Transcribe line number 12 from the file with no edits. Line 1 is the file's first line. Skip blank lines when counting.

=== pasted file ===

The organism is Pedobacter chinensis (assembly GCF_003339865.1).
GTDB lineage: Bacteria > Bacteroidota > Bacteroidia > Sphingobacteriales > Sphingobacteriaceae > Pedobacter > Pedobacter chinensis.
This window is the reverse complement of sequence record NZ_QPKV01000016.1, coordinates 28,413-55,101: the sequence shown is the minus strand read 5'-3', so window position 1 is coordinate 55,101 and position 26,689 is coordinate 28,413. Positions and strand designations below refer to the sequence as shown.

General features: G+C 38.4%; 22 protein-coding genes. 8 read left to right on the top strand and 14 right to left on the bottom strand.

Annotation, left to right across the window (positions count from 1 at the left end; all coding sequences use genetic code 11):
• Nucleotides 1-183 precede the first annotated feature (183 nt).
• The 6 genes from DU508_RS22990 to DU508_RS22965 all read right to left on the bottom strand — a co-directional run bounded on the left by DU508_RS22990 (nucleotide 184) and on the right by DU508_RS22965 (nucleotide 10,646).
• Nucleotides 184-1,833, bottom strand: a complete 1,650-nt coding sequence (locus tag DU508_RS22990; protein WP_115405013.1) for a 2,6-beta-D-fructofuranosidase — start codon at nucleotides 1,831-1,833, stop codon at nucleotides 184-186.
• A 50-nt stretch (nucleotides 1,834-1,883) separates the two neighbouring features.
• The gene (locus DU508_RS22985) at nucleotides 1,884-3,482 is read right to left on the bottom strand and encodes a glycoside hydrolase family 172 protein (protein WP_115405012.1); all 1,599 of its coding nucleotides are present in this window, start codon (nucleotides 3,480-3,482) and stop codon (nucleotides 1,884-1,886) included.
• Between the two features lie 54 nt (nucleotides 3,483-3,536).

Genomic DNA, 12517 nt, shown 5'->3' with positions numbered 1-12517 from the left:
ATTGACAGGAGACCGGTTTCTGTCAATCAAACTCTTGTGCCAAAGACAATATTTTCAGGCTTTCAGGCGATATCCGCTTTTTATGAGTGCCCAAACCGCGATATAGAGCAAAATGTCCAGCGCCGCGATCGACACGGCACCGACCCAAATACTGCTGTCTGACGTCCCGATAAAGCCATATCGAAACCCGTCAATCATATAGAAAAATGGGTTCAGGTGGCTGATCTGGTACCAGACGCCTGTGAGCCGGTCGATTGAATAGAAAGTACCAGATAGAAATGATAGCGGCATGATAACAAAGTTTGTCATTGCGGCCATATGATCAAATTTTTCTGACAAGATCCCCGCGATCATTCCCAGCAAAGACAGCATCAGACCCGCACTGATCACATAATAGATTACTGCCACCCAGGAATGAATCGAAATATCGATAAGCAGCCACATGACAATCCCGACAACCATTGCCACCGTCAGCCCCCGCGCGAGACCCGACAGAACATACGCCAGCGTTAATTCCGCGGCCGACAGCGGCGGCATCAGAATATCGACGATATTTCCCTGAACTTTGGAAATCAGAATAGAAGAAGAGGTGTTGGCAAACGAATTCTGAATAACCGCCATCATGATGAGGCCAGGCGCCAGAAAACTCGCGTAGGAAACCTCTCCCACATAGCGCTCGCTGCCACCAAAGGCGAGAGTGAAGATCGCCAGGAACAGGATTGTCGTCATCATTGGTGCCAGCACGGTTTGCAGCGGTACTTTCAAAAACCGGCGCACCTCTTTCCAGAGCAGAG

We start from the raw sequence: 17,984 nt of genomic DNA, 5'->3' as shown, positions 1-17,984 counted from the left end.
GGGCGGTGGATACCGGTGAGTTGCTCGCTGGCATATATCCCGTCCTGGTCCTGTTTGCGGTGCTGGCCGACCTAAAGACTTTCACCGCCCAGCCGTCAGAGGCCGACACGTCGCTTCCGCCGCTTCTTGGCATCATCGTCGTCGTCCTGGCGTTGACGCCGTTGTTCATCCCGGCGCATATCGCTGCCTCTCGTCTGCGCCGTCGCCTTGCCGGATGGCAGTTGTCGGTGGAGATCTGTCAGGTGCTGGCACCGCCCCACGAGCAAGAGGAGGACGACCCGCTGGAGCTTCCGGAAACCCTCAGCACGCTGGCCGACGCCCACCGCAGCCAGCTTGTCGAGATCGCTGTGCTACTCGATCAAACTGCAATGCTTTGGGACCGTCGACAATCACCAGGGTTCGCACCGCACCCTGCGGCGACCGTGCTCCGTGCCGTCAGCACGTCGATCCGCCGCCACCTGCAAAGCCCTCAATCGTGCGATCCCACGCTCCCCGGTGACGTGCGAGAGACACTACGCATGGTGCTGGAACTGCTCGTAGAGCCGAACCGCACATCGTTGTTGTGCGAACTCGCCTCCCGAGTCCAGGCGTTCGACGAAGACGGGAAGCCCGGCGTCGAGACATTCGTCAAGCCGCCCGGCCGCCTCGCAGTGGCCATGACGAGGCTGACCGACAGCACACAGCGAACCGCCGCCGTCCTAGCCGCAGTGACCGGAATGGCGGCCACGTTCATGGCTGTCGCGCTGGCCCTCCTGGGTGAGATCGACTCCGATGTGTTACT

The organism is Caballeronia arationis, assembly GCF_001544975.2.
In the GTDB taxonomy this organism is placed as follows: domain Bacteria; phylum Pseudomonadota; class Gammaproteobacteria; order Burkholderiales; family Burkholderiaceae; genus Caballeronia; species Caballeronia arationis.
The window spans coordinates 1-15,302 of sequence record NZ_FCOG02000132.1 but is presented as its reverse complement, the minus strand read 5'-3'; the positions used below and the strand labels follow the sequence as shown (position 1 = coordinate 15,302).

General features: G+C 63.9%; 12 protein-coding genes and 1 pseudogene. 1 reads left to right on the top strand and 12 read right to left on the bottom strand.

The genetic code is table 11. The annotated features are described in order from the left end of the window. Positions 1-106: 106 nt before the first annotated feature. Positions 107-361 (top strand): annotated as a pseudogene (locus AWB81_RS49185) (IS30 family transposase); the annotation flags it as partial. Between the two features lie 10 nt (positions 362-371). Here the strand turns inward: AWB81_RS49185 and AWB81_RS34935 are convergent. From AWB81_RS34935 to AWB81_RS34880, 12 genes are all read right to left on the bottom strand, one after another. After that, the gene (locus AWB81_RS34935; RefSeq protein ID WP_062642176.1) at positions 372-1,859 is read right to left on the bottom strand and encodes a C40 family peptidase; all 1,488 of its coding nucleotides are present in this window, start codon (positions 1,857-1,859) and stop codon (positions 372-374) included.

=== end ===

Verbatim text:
Genomic DNA, 12517 nt, shown 5'->3' with positions numbered 1-12517 from the left: